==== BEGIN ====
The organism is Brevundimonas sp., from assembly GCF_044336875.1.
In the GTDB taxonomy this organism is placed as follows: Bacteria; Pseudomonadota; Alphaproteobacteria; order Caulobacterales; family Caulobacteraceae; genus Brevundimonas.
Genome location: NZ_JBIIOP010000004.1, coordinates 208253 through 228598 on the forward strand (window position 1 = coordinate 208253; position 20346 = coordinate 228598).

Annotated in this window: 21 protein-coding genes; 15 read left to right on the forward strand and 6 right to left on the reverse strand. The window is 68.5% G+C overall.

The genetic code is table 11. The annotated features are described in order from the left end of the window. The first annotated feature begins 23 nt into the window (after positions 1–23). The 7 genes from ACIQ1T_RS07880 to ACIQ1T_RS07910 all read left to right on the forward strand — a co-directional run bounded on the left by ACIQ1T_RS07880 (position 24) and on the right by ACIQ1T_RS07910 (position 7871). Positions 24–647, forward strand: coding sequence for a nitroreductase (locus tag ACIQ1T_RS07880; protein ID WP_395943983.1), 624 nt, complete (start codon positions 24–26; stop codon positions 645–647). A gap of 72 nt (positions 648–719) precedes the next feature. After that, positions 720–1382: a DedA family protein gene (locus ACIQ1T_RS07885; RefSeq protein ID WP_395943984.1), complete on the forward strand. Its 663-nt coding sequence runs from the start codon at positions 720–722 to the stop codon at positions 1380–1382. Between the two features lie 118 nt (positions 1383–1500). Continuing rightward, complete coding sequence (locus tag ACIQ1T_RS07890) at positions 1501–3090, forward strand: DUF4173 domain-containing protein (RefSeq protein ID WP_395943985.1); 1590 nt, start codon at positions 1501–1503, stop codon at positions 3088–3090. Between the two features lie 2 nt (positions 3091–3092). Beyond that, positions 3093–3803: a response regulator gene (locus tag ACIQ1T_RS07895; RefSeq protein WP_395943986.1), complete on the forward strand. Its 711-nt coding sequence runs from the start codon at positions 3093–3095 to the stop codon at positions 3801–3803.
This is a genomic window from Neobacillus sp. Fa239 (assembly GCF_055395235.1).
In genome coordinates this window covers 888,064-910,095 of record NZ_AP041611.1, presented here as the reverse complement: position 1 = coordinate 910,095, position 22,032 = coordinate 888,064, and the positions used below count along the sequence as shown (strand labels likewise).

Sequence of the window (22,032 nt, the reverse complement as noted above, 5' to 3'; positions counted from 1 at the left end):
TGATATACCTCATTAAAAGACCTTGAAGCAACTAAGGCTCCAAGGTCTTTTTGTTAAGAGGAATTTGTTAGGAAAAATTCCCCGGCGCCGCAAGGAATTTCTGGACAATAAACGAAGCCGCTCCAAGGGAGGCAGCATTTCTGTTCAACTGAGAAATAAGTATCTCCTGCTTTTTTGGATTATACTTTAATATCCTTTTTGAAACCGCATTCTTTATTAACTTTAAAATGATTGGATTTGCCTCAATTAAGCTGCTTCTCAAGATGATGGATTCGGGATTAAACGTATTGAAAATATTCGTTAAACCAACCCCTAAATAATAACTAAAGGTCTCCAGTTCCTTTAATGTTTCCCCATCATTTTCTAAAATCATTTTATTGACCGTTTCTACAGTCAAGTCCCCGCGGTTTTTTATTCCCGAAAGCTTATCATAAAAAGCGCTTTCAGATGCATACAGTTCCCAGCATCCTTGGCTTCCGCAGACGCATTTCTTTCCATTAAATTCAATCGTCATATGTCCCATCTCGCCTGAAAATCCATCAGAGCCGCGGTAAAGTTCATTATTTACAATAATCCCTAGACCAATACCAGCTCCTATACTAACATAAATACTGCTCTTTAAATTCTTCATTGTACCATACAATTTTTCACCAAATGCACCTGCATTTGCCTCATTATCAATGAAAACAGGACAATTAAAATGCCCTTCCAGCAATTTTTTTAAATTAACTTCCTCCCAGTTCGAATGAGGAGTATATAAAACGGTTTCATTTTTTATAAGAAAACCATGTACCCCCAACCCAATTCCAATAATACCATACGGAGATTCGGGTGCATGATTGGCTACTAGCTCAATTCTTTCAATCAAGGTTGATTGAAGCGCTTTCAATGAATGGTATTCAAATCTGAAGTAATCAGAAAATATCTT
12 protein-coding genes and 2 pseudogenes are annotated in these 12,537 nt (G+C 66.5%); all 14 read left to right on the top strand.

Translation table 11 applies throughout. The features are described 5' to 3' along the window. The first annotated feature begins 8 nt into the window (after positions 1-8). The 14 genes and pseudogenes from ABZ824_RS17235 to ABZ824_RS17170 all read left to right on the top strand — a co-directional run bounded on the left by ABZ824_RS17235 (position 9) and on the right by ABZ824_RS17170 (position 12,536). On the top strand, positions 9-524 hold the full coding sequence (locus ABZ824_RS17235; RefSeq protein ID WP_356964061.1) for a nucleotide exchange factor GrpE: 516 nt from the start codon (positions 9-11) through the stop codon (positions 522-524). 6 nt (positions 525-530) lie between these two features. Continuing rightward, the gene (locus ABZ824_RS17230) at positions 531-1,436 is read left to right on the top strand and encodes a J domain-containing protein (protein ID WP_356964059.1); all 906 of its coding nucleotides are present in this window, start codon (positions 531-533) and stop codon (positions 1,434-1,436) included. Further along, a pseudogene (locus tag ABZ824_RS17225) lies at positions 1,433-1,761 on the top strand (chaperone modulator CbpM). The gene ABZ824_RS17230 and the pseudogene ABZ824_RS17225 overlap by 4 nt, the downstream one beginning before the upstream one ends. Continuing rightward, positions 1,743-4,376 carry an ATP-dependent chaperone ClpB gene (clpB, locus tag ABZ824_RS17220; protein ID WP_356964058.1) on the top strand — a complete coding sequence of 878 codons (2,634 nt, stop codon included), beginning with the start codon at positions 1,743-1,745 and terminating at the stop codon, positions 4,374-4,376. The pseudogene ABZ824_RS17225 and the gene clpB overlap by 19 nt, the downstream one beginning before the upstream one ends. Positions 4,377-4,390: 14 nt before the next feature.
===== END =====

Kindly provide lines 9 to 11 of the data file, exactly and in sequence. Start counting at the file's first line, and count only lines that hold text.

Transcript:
TGATATACCTCATTAAAAGACCTTGAAGCAACTAAGGCTCCAAGGTCTTTTTGTTAAGAGGAATTTGTTAGGAAAAATTCCCCGGCGCCGCAAGGAATTTCTGGACAATAAACGAAGCCGCTCCAAGGGAGGCAGCATTTCTGTTCAACTGAGAAATAAGTATCTCCTGCTTTTTTGGATTATACTTTAATATCCTTTTTGAAACCGCATTCTTTATTAACTTTAAAATGATTGGATTTGCCTCAATTAAGCTGCTTCTCAAGATGATGGATTCGGGATTAAACGTATTGAAAATATTCGTTAAACCAACCCCTAAATAATAACTAAAGGTCTCCAGTTCCTTTAATGTTTCCCCATCATTTTCTAAAATCATTTTATTGACCGTTTCTACAGTCAAGTCCCCGCGGTTTTTTATTCCCGAAAGCTTATCATAAAAAGCGCTTTCAGATGCATACAGTTCCCAGCATCCTTGGCTTCCGCAGACGCATTTCTTTCCATTAAATTCAATCGTCATATGTCCCATCTCGCCTGAAAATCCATCAGAGCCGCGGTAAAGTTCATTATTTACAATAATCCCTAGACCAATACCAGCTCCTATACTAACATAAATACTGCTCTTTAAATTCTTCATTGTACCATACAATTTTTCACCAAATGCACCTGCATTTGCCTCATTATCAATGAAAACAGGACAATTAAAATGCCCTTCCAGCAATTTTTTTAAATTAACTTCCTCCCAGTTCGAATGAGGAGTATATAAAACGGTTTCATTTTTTATAAGAAAACCATGTACCCCCAACCCAATTCCAATAATACCATACGGAGATTCGGGTGCATGATTGGCTACTAGCTCAATTCTTTCAATCAAGGTTGATTGAAGCGCTTTCAATGAATGGTATTCAAATCTGAAGTAATCAGAAAATATCTT
12 protein-coding genes and 2 pseudogenes are annotated in these 12,537 nt (G+C 66.5%); all 14 read left to right on the top strand.

Translation table 11 applies throughout. The features are described 5' to 3' along the window. The first annotated feature begins 8 nt into the window (after positions 1-8). The 14 genes and pseudogenes from ABZ824_RS17235 to ABZ824_RS17170 all read left to right on the top strand — a co-directional run bounded on the left by ABZ824_RS17235 (position 9) and on the right by ABZ824_RS17170 (position 12,536). On the top strand, positions 9-524 hold the full coding sequence (locus ABZ824_RS17235; RefSeq protein ID WP_356964061.1) for a nucleotide exchange factor GrpE: 516 nt from the start codon (positions 9-11) through the stop codon (positions 522-524). 6 nt (positions 525-530) lie between these two features. Continuing rightward, the gene (locus ABZ824_RS17230) at positions 531-1,436 is read left to right on the top strand and encodes a J domain-containing protein (protein ID WP_356964059.1); all 906 of its coding nucleotides are present in this window, start codon (positions 531-533) and stop codon (positions 1,434-1,436) included. Further along, a pseudogene (locus tag ABZ824_RS17225) lies at positions 1,433-1,761 on the top strand (chaperone modulator CbpM). The gene ABZ824_RS17230 and the pseudogene ABZ824_RS17225 overlap by 4 nt, the downstream one beginning before the upstream one ends. Continuing rightward, positions 1,743-4,376 carry an ATP-dependent chaperone ClpB gene (clpB, locus tag ABZ824_RS17220; protein ID WP_356964058.1) on the top strand — a complete coding sequence of 878 codons (2,634 nt, stop codon included), beginning with the start codon at positions 1,743-1,745 and terminating at the stop codon, positions 4,374-4,376. The pseudogene ABZ824_RS17225 and the gene clpB overlap by 19 nt, the downstream one beginning before the upstream one ends. Positions 4,377-4,390: 14 nt before the next feature.